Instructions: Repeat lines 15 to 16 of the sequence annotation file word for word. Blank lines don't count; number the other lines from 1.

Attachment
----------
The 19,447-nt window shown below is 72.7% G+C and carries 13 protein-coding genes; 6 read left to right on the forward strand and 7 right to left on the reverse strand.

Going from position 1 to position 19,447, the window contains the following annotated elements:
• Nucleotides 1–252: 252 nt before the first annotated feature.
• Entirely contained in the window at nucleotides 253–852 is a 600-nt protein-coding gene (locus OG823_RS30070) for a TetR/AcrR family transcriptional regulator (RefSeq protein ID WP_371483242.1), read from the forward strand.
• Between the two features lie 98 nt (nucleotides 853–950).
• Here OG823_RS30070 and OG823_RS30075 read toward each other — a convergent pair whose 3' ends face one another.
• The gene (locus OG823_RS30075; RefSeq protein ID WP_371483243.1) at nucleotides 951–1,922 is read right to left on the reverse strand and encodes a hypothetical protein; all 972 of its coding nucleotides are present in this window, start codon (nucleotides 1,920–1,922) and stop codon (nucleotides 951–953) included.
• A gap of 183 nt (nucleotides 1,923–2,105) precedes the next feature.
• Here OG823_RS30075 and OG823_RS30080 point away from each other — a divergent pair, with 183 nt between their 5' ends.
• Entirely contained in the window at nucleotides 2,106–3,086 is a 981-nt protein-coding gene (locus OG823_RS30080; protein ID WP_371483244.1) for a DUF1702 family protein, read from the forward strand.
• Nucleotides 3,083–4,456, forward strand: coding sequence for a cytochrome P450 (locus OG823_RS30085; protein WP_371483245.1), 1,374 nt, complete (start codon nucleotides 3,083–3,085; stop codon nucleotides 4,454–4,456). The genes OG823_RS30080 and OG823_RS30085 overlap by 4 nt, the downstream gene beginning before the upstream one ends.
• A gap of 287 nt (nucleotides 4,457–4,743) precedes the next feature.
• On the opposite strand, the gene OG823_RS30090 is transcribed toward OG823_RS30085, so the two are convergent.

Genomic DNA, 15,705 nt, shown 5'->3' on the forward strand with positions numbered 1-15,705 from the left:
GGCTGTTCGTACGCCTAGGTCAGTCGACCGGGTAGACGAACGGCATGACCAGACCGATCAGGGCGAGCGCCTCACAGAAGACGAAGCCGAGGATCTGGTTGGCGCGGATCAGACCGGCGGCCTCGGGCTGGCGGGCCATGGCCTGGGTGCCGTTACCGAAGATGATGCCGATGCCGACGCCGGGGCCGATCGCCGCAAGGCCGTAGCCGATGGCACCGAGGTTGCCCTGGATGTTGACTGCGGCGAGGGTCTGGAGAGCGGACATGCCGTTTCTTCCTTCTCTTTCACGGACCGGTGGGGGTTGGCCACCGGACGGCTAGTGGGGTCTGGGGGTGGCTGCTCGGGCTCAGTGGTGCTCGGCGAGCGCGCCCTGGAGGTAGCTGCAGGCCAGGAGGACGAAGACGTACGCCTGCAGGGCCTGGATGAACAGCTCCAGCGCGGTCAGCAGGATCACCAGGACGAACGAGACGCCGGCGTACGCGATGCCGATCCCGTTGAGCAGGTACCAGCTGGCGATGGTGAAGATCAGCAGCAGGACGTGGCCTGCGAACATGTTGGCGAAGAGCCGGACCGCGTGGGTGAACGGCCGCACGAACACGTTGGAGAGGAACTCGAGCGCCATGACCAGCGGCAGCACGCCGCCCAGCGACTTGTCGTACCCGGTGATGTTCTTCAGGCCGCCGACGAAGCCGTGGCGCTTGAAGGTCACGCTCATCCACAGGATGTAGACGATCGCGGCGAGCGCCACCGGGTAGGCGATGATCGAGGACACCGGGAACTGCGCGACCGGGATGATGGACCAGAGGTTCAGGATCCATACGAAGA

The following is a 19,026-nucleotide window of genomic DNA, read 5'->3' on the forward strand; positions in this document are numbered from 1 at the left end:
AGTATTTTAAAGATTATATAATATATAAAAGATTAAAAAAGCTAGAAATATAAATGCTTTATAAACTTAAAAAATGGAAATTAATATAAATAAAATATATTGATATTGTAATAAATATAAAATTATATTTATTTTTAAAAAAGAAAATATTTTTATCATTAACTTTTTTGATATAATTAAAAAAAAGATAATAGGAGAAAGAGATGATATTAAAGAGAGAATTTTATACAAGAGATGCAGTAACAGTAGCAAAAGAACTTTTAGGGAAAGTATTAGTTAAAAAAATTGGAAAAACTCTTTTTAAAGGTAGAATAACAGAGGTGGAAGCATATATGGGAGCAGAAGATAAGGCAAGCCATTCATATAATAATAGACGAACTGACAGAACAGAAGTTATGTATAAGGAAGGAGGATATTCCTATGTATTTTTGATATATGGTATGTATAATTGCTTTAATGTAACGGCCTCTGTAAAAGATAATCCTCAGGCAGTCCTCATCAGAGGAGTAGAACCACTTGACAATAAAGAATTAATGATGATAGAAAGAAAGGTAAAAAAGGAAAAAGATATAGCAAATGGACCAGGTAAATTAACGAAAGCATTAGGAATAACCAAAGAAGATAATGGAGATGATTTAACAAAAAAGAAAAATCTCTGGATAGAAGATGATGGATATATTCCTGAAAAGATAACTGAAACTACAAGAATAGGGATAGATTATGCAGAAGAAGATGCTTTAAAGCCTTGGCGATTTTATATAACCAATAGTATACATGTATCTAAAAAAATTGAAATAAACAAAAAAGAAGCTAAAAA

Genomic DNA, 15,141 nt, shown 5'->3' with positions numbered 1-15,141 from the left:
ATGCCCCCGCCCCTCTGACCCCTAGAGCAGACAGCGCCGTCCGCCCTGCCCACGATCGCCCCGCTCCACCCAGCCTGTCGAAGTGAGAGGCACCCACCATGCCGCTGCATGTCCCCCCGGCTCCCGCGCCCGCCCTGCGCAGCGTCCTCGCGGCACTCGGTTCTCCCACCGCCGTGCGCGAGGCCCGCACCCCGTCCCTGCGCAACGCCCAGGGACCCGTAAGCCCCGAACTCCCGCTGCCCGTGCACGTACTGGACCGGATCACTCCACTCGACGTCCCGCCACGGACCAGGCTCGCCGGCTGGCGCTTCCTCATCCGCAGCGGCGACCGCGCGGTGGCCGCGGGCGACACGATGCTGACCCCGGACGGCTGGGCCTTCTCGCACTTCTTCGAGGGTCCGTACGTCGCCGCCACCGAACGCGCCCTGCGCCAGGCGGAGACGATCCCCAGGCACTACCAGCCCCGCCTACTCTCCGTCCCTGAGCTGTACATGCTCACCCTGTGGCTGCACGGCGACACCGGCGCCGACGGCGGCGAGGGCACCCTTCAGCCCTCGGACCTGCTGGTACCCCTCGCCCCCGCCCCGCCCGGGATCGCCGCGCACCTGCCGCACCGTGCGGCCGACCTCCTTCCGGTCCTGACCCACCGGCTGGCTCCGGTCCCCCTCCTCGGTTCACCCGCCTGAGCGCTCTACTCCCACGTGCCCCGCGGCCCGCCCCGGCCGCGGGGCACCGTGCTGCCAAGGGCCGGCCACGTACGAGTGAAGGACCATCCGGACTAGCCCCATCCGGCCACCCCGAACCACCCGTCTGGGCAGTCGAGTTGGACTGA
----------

GGCTGTTCGTACGCCTAGGTCAGTCGACCGGGTAGACGAACGGCATGACCAGACCGATCAGGGCGAGCGCCTCACAGAAGACGAAGCCGAGGATCTGGTTGGCGCGGATCAGACCGGCGGCCTCGGGCTGGCGGGCCATGGCCTGGGTGCCGTTACCGAAGATGATGCCGATGCCGACGCCGGGGCCGATCGCCGCAAGGCCGTAGCCGATGGCACCGAGGTTGCCCTGGATGTTGACTGCGGCGAGGGTCTGGAGAGCGGACATGCCGTTTCTTCCTTCTCTTTCACGGACCGGTGGGGGTTGGCCACCGGACGGCTAGTGGGGTCTGGGGGTGGCTGCTCGGGCTCAGTGGTGCTCGGCGAGCGCGCCCTGGAGGTAGCTGCAGGCCAGGAGGACGAAGACGTACGCCTGCAGGGCCTGGATGAACAGCTCCAGCGCGGTCAGCAGGATCACCAGGACGAACGAGACGCCGGCGTACGCGATGCCGATCCCGTTGAGCAGGTACCAGCTGGCGATGGTGAAGATCAGCAGCAGGACGTGGCCTGCGAACATGTTGGCGAAGAGCCGGACCGCGTGGGTGAACGGCCGCACGAACACGTTGGAGAGGAACTCGAGCGCCATGACCAGCGGCAGCACGCCGCCCAGCGACTTGTCGTACCCGGTGATGTTCTTCAGGCCGCCGACGAAGCCGTGGCGCTTGAAGGTCACGCTCATCCACAGGATGTAGACGATCGCGGCGAGCGCCACCGGGTAGGCGATGATCGAGGACACCGGGAACTGCGCGACCGGGATGATGGACCAGAGGTTCAGGATCCATACGAAGA

The following is a 19,026-nucleotide window of genomic DNA, read 5'->3' on the forward strand; positions in this document are numbered from 1 at the left end: